Submitted to: Journal of Environmental Quality
Publication Type: Peer Reviewed Journal
Publication Acceptance Date: July 16, 1997
Publication Date: N/A
Interpretive Summary: Waste management systems are complex and operate under great variability. Each step of a waste management system has the potential for nutrient loss associated with environmental risks. Nutrient flow can be predicted using modeling methods to estimate contamination risk, recognizing that actual conditions may vary substantially from predicted levels. Variability at specific sites occurs as a result of nutrient concentrations, site vulnerability, and/or handling methods. Soil coring and analysis provide measures of contaminant levels but are expensive and time consuming for general surveys of waste handling sites. Less expensive, quicker, but adequate methods are needed for evaluating the relative level of contaminant movement beneath waste management sites. Electromagnetic methods have the potential to fulfill that need and have been assessed near liquid storage ponds. For livestock production systems, such as cattle feedlots, most of the manure is handled in solid rather than liquid form. Therefore, electromagnetic methods need to be evaluated for solids handling areas as well. This report presents survey results from a compost site and a waste storage pond. The methodology shows good potential as a waste site diagnostic tool indicating concentrations of nutrients exceeding thresholds, thereby signaling a need for remedial action.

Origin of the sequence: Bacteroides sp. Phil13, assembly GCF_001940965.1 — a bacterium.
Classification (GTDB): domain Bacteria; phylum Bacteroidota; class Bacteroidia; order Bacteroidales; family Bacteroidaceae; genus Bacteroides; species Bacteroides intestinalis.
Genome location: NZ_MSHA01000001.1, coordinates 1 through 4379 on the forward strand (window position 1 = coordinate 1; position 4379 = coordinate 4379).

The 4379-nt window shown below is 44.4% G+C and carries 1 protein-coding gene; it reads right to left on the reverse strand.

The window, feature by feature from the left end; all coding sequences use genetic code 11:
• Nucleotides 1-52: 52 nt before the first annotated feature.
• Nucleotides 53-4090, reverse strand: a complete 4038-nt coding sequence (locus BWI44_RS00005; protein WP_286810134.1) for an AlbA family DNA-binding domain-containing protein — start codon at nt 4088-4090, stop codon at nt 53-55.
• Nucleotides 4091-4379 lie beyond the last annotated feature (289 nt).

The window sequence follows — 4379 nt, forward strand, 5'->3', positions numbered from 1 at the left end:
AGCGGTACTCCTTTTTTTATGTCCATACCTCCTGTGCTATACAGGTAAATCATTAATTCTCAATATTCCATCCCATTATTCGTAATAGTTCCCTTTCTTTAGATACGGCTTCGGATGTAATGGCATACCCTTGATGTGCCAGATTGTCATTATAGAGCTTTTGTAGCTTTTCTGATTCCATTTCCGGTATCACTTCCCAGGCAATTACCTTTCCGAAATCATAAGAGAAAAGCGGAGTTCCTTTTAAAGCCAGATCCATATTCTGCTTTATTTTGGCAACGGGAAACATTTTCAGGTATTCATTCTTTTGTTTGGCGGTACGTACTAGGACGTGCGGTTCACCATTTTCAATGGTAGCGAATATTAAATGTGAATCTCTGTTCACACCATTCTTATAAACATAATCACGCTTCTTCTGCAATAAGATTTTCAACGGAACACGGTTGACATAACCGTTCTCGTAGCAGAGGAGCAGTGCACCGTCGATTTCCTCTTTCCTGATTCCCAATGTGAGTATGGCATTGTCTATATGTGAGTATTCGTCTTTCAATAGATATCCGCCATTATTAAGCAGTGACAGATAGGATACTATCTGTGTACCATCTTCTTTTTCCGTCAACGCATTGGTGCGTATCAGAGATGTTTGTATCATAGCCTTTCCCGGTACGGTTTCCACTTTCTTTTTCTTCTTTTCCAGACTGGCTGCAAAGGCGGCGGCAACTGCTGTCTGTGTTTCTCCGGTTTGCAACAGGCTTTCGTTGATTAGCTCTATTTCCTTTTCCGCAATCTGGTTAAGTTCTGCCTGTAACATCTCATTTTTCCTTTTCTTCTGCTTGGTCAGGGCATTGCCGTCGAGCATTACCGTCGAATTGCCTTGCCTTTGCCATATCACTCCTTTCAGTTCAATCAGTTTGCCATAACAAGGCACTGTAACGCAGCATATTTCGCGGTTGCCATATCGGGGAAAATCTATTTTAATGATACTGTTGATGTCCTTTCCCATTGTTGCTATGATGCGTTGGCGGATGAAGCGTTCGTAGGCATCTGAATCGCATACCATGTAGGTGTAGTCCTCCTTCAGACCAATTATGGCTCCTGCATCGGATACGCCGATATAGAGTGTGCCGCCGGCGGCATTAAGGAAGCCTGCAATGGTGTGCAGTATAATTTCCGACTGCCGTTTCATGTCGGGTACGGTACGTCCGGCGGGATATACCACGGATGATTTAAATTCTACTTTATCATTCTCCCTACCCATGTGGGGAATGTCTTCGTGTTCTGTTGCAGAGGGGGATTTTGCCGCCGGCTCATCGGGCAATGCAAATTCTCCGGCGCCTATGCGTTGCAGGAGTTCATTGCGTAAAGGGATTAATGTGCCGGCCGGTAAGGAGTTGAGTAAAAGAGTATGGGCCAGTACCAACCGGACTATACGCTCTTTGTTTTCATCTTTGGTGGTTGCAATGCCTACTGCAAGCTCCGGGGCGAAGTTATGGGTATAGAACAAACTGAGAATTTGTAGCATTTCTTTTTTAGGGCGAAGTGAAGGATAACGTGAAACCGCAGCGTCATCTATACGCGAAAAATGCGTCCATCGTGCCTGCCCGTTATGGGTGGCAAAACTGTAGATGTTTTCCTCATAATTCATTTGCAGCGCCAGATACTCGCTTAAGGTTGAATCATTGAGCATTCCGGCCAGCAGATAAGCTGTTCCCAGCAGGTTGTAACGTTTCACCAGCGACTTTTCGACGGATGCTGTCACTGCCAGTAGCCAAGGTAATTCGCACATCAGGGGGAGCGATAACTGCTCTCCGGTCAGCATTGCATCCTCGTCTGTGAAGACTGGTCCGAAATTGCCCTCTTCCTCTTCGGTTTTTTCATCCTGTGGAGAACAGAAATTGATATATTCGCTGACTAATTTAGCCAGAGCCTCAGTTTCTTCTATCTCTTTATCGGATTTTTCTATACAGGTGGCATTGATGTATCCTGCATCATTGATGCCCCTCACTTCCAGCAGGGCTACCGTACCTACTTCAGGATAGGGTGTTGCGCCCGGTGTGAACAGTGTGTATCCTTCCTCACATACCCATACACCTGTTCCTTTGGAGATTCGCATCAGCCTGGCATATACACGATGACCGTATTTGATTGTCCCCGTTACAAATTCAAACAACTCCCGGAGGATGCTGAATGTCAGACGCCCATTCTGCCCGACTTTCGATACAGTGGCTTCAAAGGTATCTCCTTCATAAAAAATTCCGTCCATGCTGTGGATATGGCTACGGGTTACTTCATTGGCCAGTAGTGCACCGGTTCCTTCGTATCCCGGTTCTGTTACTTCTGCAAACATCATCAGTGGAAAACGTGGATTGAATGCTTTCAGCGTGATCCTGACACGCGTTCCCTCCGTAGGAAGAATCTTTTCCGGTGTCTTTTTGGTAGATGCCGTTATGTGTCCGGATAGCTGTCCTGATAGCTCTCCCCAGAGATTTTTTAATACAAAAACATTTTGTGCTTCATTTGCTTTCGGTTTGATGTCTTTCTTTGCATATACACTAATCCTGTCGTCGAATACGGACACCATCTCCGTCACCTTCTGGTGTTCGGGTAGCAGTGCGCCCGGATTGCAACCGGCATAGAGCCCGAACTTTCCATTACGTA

Technical Abstract: The effects of heat stress (HS) are well documented: reduced intakes, reduced growth, and occasionally reduced feed efficiency. In recent years, producers and researchers alike have noted the increased susceptibility of high-lean growth swine to heat stress. A study was developed to look at the effects of heat stress induced feed restriction versus a similar feed restriction in thermoneutral (TN) conditions on growth performance in finishing high-lean growth barrows. Sixty Large White X Landrace finishing pigs (65.2 +/-0.5 kg) were randomly assigned to one of five treatments (two replications). The five treatments included: control (ad-lib feeding, thermoneutral temperature, 18C; 13% HS (13% feed restriction induced by an increased temperature, fed a diet with 13% more ideal protein); 13% TN (fed the same amount of the same diet as the 13% HS, eaten in two separate meals, but housed in TN); 26% HS (26% feed restriction induced by an increased temperature, fed a diet with 26% more ideal protein); and 26% TN (fed the same amount of the same diet as the 26% HS, eaten in two separate meals, but housed in TN). Ten additional animals were slaughtered at the onset of the experiment to measure initial composition. Animals were slaughtered when the average treatment weight reached 107.5 kg. Actual feed restrictions were 18.7% and 25.4% reduced from controls. Daily feed intake (FI), weekly weights (WT), and bi-monthly backfats (BF) were taken. Neither FI nor WT were different between the respective HS and TN trts (P>0.01). Backfats taken at the 10th rib by ultrasound revealed significant differences in both the 13% HS vs 13% TN and the 26% HS vs 26% TN (P<0.05). It was concluded that compared to feed restriction at TN, heat stress did not affect growth rate but may have affected carcass composition.